Glenda came in and disrupted the Philippines. She ravaged us with shrieking winds and pelted us with fat droplets, flooding the streets. She tore trees, lamp posts and left us in total darkness. Most areas anyways… but it also did something beautiful:
People here and there started talking to each other. We put down our phones and toys as their batteries dwindled out to oblivion. Candles lit tables as everyone gathered to sit down and be human again. We reached out and communicated in the most original way to convey thoughts: the personal approach.
At first, it reminded me of how people were while watching the Walking Dead. We had no phones, no electricity and no internet. The only difference is that there were no zombies to hold us in fear.
I held my harmonica to my mouth and blew a low C. Dust was evident from the prolonged times of unuse. The guitar, now warped from different changes of temperature, was no longer playable. My cousin laughed at how nostalgic it sounded. Like some western on the brink of a sunset. We laughed at the dining table.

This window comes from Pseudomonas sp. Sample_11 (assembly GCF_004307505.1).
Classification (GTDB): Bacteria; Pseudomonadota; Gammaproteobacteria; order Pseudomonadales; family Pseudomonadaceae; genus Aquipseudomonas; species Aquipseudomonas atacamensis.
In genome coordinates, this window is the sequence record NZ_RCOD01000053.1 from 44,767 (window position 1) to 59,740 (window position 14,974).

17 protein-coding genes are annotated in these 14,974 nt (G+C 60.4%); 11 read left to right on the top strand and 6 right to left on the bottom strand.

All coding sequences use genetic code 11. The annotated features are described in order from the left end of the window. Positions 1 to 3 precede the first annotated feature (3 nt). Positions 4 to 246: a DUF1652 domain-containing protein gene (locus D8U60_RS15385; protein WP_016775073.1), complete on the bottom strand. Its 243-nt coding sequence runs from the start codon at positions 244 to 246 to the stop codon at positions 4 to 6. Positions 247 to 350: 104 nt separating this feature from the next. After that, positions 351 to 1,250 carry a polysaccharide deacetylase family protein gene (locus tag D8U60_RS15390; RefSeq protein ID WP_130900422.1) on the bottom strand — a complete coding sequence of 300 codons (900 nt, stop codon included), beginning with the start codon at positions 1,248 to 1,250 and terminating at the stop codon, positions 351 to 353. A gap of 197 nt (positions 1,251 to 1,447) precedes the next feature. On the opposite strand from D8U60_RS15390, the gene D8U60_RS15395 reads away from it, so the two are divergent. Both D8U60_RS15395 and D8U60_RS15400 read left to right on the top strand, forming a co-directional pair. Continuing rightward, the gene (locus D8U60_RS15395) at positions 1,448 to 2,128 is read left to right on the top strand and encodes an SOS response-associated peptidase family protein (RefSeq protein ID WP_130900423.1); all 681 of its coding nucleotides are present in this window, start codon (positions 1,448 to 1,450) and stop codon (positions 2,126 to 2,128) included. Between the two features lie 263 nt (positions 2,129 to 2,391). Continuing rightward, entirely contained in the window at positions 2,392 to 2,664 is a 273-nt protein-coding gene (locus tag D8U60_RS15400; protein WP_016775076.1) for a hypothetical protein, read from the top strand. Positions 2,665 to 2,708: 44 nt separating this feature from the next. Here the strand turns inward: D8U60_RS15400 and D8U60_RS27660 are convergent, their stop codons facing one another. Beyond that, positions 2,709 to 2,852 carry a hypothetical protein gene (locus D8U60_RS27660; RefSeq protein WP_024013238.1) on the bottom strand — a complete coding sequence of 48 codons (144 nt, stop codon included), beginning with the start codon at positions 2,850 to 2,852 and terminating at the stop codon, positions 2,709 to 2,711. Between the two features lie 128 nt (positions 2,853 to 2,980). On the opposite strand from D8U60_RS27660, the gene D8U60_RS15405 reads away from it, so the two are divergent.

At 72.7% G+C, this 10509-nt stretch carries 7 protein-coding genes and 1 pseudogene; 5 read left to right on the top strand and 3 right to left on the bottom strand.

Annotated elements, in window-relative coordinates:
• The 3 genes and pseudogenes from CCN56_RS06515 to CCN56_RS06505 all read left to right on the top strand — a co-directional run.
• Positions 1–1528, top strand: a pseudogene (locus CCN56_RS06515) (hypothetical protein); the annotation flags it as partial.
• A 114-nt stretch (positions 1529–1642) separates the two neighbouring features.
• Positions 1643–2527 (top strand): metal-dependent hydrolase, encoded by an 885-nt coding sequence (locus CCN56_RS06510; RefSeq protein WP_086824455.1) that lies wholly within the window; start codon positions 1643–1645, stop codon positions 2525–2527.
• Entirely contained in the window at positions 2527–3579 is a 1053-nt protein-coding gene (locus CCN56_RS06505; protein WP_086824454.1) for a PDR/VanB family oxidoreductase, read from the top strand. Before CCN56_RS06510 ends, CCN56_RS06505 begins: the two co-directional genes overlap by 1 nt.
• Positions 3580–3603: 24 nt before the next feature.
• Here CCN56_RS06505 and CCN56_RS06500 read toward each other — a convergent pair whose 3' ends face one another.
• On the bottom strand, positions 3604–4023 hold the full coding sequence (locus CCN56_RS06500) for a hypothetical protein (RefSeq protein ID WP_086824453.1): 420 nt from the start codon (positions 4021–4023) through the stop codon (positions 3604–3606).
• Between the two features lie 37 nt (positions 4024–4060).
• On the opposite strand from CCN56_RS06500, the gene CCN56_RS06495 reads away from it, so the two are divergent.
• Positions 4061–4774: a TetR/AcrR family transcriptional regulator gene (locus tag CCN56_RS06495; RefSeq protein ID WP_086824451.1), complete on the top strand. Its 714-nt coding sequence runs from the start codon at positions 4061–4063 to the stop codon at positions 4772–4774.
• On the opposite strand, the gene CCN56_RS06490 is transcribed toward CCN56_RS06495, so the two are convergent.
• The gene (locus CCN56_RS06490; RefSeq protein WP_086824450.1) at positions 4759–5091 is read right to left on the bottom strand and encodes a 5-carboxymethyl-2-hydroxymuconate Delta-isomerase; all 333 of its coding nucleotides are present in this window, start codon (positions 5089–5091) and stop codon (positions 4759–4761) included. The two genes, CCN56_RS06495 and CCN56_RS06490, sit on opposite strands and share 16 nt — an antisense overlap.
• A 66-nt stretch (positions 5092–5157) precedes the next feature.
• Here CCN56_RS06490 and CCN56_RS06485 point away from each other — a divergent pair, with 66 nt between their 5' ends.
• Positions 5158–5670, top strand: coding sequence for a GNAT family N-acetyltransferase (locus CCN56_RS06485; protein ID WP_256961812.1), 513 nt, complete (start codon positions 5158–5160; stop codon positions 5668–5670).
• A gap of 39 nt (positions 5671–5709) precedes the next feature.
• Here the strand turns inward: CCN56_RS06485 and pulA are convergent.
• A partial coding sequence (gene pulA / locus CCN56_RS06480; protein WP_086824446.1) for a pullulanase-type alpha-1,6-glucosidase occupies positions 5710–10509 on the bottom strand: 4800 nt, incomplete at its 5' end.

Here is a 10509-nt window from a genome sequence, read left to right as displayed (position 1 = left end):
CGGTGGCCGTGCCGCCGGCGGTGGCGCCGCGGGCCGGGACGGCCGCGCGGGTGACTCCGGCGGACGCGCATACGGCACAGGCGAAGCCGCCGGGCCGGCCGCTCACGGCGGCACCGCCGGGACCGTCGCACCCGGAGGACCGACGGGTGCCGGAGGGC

We talked about plans and dreams and all other things. The whole afternoon was filled with laughter and energetic voices… as if something went alive so suddenly. I was looking at their faces. It felt like i hadn’t seen those faces or that timbre of their voices in quite a while.
For 8 hours, we were humans. Devoid of any social media. No games. No electronic devices. For a glimpse, we were ourselves… what we ought to be. Things became clearer as ideas bounced back and forth.
Although the ordeal was a hassle, it awoke something that fell asleep when we all went online. That side of us which wants to reach out and communicate. To share. To experience.
I actually look forward to this forced event. No storms or anything… but i want to look forward to the next time we would all just sit down and talk for awhile.
Thank you, Glenda.